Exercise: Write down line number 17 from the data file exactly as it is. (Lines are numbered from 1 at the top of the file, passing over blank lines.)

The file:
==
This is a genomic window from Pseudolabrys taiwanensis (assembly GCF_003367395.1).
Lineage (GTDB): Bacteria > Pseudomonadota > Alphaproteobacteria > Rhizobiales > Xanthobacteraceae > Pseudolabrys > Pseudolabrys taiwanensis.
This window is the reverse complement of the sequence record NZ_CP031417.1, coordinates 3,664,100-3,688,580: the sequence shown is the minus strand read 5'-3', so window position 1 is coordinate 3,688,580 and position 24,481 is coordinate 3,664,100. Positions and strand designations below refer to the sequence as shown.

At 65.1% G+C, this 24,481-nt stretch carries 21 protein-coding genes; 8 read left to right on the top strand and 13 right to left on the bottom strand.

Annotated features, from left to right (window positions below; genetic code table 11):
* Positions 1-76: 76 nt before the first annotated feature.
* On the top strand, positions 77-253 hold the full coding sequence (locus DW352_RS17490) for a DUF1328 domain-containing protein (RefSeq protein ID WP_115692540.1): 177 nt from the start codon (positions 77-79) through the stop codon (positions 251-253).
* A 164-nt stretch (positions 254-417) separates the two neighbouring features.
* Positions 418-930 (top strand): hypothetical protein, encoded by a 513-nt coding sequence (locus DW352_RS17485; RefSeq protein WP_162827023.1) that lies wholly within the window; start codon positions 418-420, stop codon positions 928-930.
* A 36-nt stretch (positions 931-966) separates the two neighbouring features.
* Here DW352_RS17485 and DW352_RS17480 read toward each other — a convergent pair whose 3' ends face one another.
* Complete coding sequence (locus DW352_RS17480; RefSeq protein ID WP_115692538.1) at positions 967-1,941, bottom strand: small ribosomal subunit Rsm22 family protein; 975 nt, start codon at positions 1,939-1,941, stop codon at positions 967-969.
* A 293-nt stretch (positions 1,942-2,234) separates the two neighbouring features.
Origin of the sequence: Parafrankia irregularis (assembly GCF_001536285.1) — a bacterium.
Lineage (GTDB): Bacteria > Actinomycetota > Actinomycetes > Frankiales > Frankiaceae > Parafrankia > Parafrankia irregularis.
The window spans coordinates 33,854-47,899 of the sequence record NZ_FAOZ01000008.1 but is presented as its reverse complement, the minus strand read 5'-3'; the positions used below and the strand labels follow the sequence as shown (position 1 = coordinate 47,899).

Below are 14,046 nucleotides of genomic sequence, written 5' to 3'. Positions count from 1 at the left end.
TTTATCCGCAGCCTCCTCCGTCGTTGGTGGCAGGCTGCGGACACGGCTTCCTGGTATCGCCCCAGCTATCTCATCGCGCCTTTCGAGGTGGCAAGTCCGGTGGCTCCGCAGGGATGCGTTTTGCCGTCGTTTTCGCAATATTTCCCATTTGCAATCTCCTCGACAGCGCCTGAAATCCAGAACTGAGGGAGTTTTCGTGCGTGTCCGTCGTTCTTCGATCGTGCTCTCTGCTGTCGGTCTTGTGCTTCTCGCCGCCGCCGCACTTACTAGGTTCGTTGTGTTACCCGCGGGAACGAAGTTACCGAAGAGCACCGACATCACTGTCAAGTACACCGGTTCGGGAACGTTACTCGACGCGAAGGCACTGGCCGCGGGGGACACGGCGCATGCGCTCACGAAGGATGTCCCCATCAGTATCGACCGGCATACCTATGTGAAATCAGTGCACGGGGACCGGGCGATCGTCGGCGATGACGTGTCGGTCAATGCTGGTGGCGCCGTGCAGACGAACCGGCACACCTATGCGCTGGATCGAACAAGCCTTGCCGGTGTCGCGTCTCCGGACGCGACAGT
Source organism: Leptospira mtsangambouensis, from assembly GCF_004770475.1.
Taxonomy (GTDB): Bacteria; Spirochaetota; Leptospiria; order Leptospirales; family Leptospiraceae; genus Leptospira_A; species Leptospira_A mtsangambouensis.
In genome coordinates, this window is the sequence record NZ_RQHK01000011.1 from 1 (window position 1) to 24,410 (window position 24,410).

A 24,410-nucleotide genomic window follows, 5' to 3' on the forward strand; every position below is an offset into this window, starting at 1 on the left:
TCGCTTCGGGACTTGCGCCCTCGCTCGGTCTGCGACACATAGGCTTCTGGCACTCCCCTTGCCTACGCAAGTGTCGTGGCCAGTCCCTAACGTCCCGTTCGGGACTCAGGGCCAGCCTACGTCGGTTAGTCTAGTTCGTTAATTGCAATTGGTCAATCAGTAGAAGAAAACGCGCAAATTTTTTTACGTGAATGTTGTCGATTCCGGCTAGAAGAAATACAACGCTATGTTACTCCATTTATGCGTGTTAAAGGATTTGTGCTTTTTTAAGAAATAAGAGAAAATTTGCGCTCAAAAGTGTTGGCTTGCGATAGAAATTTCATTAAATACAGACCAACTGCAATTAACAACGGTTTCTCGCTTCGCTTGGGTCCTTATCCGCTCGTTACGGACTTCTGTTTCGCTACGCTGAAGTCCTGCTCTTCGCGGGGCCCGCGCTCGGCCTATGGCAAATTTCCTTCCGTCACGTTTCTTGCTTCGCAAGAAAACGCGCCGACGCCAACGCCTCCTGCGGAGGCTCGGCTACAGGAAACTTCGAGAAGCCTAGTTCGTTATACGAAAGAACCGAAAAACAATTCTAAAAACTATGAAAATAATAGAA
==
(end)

Below are 14,046 nucleotides of genomic sequence, written 5' to 3'. Positions count from 1 at the left end.